Two months ago, I was in an online argument about the treatment of detainees at Guantanamo. It turned out my disputant was one of the attorneys providing pro bono legal services to one of their number. He was irate about the abuses he had heard about from his client. Two days later, I mentioned the online discussion to an acquaintance of mine who is a hearings officer for Behavioral Health. He was quite testy about the whole subject, noting that because the detainees could not meet privately with attorneys, and in many cases had not had status hearings, that the Bush Administration was “pretty clearly depriving them” of rights. “That’s a severe deprivation of some basic due process.” He was also worried about physical abuse.
Perhaps he’s right, of course. I’m no expert on the Geneva Conventions. My understanding was that lawful combatants and noncombatants have some clearly designated rights, but that unlawful combatants were in no-man’s land legally. But there are obviously other sides to that story, and that’s what everyone’s arguing about.
I bring it up because of that hearings officer’s certainty about what process was due, and disdain that anyone could think otherwise. That certainty is, shall we say ironic in view of his conduct at yesterday’s hearing. Sparing the reader the details, it is necessary only that you know that the patient who had requested the appeal hearing is a small paranoid woman in her mid-forties who is quite bright and has a sharp tongue. This hearing had been continued at her request twice before because she felt it was not being handled properly. She had interrupted the hearing officer angrily on both previous occasions, complaining that he is not a “real judge” and that her rights were being violated and the hearing was illegal.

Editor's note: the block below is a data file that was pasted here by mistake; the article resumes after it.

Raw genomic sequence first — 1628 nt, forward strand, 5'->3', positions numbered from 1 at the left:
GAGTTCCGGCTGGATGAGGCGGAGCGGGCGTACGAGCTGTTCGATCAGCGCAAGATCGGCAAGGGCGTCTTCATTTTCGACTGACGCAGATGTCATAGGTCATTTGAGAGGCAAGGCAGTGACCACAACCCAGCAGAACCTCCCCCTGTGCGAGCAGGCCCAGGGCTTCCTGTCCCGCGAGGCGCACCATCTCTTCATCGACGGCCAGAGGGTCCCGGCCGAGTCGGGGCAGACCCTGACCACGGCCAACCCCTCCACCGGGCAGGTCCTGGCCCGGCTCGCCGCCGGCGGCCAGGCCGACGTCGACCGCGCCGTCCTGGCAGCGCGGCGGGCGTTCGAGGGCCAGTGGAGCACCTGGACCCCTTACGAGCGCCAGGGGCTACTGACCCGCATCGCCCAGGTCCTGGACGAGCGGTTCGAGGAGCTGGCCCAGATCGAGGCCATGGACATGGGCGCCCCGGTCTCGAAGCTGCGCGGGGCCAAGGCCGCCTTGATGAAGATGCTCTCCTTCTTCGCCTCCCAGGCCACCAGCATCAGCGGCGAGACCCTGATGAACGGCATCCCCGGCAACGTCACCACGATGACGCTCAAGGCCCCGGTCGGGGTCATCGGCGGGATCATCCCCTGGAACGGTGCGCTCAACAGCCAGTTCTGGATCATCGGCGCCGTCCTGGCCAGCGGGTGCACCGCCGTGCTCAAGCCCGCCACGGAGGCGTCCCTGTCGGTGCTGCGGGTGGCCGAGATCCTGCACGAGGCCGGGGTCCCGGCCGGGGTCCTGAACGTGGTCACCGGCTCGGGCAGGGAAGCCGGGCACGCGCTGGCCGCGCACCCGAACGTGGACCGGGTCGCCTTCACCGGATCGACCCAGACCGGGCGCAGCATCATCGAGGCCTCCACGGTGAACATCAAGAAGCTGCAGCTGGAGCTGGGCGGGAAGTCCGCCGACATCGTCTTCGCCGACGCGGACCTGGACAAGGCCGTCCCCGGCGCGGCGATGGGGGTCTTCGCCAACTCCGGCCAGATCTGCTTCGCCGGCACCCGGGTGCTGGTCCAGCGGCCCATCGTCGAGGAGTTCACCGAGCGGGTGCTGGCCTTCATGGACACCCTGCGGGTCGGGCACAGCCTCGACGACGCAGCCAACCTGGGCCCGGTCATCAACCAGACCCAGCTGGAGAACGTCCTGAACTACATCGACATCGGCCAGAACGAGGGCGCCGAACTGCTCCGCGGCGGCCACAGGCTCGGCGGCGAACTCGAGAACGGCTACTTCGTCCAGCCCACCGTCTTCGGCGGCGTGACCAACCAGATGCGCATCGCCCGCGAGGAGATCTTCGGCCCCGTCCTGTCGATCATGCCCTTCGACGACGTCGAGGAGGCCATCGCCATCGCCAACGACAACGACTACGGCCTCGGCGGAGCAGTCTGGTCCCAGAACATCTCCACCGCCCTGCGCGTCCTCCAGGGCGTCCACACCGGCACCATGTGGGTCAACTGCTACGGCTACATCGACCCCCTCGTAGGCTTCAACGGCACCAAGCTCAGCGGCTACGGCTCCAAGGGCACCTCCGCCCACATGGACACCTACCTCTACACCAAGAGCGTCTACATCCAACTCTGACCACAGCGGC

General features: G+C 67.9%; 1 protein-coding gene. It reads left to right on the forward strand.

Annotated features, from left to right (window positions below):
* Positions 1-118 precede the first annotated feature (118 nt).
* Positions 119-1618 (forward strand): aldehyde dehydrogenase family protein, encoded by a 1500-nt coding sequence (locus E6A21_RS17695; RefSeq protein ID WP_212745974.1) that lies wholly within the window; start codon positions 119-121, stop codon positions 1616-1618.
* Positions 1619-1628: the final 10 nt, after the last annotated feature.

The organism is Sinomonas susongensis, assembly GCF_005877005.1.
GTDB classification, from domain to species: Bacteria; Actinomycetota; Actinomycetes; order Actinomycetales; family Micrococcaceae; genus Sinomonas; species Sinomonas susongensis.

The hearings officer was defensive and grew snappish. Had one of the line staff on the unit used that tone he would have been subject to mild disciplinary action. The appellant was cut off when she would not accept the first explanation of why the hearing was indeed legal, and while some accommodation had been made for her, much more could have been done.
It is my clinical opinion that however much was done it would not have changed the appeal materially. The patient would have quickly found something new to object to whatever accommodations were made. But it is important to note that a) the hearing officer did treat her rudely, and b) not everything was done that could have been.
Walk a mile in my shoes, eh? The guards at Gitmo endure enormous provocation – beyond what we endure here at an involuntary psych hospital, and that is a high level – and perform at a level of self control that I find almost unimaginable (See again the interview over at Patterico). This particular critic of Gitmo could not endure even rudeness from a middle-aged psychiatric patient without losing his temper and abridging her rights.
He may be absolutely right on the points of law, but he is still a hypocritical, self-righteous bastard.